Do let us know what your doctor says - my doc was totally not happy about this when I discussed it with her  and had never heard of it which made me cross. 
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  • Posted

    HI Dave..great to have you here!! Welcome. Good reply from Paul who knows his stuff and a professional. My humble advice is to stop gradually since you are concerned and probably correctly so since you have no breaks from drinking as you point out yourself. Great to try for 1 or 2 days no drinking and then later 2 or 3 days and I do wish you best of luck! Robin
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  • Posted

    Hi..I'm here for support as well.

    I agree with the others that the Sinclair method would be best for someone your age and i don't think that you are ready to stop consumption totally.

    If you were ready to stop totally that would obviously be best.

    BUT...you said you want to cut down.

    As far as I know (an expert at scr*wing up)...there isn't a better method than the Sinclair for your situation/desire to consume smaller amounts.

     

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  • Posted

    Hiya dave

    first off, well done for recognising that your alcohol intake is increasing, to the point that you want to do something about it.

    theres not a lot I can really say, other than yoI've had the best possible advice from paul Turner.

    I personally haven't used TSM, but from what I've read and from people on this forum, it has the highest success rate over the more traditional ways.

    Have you had the results of your liver function tests or are you waiting for them? I don't think anyone could give you the reassurance you're looking for with regards to possible liver damage, other than your dr. You could ask for repeat blood tests, or a  liver scan. I'm no medical expert, but I've had a liver scan in the past. After waiting for what seemed ages, actually a week, the results came back as NAD (nothing abnormal discovered)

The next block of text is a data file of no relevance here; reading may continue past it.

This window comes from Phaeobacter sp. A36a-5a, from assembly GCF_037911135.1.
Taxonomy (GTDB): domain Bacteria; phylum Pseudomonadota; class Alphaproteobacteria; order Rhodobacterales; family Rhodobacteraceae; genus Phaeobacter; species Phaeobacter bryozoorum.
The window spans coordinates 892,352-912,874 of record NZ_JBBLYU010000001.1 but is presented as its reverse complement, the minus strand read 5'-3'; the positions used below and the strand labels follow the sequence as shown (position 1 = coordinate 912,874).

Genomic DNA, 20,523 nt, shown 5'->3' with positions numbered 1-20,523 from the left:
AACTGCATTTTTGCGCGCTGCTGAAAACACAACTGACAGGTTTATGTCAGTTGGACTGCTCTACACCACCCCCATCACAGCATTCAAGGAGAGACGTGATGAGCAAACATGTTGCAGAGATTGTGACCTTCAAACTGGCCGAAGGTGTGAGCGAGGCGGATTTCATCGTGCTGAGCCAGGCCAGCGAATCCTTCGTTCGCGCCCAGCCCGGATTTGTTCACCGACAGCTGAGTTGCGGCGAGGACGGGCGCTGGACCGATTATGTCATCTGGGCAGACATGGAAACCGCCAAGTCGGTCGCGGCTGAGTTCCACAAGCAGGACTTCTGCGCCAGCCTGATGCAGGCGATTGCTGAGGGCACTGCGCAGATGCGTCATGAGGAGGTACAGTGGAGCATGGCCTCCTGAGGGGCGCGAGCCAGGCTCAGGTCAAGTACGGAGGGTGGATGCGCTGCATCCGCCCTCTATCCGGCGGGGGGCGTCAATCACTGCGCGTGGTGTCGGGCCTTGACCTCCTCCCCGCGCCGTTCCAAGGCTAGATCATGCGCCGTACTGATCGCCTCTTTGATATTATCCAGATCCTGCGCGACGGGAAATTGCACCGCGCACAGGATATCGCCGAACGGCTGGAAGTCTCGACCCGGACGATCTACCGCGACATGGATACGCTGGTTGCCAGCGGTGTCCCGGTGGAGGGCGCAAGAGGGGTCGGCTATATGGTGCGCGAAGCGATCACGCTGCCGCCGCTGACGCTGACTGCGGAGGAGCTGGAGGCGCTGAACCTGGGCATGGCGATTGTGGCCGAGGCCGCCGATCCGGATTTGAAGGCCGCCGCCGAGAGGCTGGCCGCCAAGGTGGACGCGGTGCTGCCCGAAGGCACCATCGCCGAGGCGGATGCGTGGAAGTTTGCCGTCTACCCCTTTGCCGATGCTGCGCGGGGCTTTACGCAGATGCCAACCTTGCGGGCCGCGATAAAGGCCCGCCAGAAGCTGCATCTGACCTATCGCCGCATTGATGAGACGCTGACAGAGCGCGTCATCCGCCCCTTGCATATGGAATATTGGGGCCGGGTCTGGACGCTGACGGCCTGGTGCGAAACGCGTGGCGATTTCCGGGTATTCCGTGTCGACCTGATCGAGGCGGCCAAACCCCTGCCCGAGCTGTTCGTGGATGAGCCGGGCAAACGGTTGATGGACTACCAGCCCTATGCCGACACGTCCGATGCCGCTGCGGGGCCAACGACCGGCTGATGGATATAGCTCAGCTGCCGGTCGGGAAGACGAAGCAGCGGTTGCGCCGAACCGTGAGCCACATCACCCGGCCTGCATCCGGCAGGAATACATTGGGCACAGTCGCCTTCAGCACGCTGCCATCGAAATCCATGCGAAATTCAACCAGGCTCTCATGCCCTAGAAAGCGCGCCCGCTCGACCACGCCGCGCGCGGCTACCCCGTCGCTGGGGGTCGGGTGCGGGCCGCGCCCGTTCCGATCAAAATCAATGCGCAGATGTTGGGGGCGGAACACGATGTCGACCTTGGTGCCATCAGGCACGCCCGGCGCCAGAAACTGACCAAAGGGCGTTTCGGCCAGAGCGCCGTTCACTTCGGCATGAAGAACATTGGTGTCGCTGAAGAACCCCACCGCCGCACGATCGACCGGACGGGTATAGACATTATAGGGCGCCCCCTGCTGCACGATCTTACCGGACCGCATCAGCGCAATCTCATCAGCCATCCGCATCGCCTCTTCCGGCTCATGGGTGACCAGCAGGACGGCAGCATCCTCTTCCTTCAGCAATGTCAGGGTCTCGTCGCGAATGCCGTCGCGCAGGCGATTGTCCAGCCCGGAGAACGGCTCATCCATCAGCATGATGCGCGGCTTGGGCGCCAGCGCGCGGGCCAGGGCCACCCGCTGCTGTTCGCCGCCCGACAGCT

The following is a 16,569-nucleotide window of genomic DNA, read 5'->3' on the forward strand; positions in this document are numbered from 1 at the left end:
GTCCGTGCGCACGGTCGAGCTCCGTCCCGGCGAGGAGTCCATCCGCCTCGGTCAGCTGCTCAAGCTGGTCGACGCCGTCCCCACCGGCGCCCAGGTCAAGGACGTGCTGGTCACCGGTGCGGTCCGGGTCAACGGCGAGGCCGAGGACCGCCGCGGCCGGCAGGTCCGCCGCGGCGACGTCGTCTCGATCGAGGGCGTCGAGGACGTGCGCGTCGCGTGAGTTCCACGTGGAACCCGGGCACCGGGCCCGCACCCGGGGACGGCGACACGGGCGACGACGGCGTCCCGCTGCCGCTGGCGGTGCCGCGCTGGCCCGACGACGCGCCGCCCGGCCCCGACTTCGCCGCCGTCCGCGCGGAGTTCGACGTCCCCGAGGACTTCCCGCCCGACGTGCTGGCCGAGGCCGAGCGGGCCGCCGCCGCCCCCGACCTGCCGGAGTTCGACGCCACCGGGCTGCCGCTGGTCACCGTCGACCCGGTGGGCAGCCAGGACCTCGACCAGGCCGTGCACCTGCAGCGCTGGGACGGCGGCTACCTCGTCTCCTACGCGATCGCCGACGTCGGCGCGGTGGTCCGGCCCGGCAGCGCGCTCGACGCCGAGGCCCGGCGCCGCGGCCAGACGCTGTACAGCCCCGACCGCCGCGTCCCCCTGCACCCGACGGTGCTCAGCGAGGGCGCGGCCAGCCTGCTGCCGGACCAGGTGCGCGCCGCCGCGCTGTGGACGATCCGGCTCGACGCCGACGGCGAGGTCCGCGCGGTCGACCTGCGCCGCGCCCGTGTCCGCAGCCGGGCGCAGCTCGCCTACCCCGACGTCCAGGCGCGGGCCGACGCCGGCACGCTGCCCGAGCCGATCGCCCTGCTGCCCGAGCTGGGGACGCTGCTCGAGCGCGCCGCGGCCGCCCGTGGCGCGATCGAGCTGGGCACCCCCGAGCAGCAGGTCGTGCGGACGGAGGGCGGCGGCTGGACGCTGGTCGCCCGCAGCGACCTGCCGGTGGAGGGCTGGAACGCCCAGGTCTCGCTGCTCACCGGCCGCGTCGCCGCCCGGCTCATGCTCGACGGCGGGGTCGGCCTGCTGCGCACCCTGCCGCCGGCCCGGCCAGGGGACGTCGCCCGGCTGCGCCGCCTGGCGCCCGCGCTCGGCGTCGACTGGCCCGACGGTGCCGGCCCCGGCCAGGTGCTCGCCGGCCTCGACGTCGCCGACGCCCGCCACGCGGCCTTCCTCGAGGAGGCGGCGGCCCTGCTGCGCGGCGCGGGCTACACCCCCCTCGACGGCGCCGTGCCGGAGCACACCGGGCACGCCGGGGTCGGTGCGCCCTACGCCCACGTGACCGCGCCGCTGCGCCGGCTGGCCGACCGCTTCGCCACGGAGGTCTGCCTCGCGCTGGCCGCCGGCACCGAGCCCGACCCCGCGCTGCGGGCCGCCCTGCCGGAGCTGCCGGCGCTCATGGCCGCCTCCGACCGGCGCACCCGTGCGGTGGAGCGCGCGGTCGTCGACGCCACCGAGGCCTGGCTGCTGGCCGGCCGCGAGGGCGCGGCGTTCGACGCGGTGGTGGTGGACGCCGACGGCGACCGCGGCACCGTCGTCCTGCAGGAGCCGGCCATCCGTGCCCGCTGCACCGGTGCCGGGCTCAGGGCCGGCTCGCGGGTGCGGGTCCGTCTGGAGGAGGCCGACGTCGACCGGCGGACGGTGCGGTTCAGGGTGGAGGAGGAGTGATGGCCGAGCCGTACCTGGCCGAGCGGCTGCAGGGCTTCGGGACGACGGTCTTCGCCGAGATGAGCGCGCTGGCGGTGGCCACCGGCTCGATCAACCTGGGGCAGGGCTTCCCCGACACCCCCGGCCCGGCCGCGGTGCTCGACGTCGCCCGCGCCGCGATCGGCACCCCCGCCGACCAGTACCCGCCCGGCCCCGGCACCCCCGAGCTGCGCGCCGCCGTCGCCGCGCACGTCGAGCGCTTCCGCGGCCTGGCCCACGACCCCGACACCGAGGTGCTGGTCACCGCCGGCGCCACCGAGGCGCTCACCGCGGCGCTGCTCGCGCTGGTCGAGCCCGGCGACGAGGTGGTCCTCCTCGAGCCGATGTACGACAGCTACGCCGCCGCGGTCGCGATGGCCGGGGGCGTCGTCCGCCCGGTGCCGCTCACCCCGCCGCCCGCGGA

Why not give TSM a go or research it and watch Paul's video ( I can't remember what it's called now!) but it's excellent and explains clearly what AUD is and how some people are more susceptible to alcohol than others.

    good luck, keep posting and let us know how you get on. There's lots of help and advice here and you can ask whatever you like, we are not judgemental and know and understand how you feel

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  • Posted

    Hi Dave I am not a health professional nor am I alcohol dependent. However, your pattern of drinking resembles my Husbands. Of course we are all different, but I believe the nhs reccommends that you have 2-3 clear days a week. It would appear from what you describe that you are dependent on alcohol if you cannot stop even for one day. Please seek medical help and find your nearest AA meet. After seeing my Husband so very ill with this disease and abstinence is the only way. It wont get better without help, it will definately get worse. Its not only your liver which is at risk but all of your internal organs including your brain. So sorry to preach but I do feel for you. Take care

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  • Posted

    Thank you all for your words of support and advice. It is very comforting to see my woes landing on understanding and supportive ears. I have taken up Paul's advice on the Sinclair Method and arranged to see my GP. Will post here with updates on whether she agrees to sign me up on the treatment and how it goes thereafter.